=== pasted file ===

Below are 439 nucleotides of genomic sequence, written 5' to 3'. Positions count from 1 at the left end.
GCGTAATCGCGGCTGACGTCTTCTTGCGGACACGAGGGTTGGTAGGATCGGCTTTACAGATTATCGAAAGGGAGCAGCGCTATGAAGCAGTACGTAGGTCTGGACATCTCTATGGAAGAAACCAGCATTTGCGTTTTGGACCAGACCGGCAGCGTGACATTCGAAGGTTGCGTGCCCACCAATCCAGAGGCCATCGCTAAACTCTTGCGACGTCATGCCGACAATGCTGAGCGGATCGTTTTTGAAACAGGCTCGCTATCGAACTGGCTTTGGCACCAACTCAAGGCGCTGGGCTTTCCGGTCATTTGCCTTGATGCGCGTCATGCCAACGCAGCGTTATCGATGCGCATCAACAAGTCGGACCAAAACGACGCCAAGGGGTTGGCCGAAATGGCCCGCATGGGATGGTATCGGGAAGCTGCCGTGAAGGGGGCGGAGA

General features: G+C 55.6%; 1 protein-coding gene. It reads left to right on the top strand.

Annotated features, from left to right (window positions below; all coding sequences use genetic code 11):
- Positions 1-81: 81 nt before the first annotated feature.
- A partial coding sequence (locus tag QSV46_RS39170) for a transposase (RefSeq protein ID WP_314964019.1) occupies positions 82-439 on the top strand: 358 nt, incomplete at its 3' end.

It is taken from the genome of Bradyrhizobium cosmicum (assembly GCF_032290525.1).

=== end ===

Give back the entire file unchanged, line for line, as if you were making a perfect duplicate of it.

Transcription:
Below are 439 nucleotides of genomic sequence, written 5' to 3'. Positions count from 1 at the left end.
GCGTAATCGCGGCTGACGTCTTCTTGCGGACACGAGGGTTGGTAGGATCGGCTTTACAGATTATCGAAAGGGAGCAGCGCTATGAAGCAGTACGTAGGTCTGGACATCTCTATGGAAGAAACCAGCATTTGCGTTTTGGACCAGACCGGCAGCGTGACATTCGAAGGTTGCGTGCCCACCAATCCAGAGGCCATCGCTAAACTCTTGCGACGTCATGCCGACAATGCTGAGCGGATCGTTTTTGAAACAGGCTCGCTATCGAACTGGCTTTGGCACCAACTCAAGGCGCTGGGCTTTCCGGTCATTTGCCTTGATGCGCGTCATGCCAACGCAGCGTTATCGATGCGCATCAACAAGTCGGACCAAAACGACGCCAAGGGGTTGGCCGAAATGGCCCGCATGGGATGGTATCGGGAAGCTGCCGTGAAGGGGGCGGAGA

General features: G+C 55.6%; 1 protein-coding gene. It reads left to right on the top strand.

Annotated features, from left to right (window positions below; all coding sequences use genetic code 11):
- Positions 1-81: 81 nt before the first annotated feature.
- A partial coding sequence (locus tag QSV46_RS39170) for a transposase (RefSeq protein ID WP_314964019.1) occupies positions 82-439 on the top strand: 358 nt, incomplete at its 3' end.

It is taken from the genome of Bradyrhizobium cosmicum (assembly GCF_032290525.1).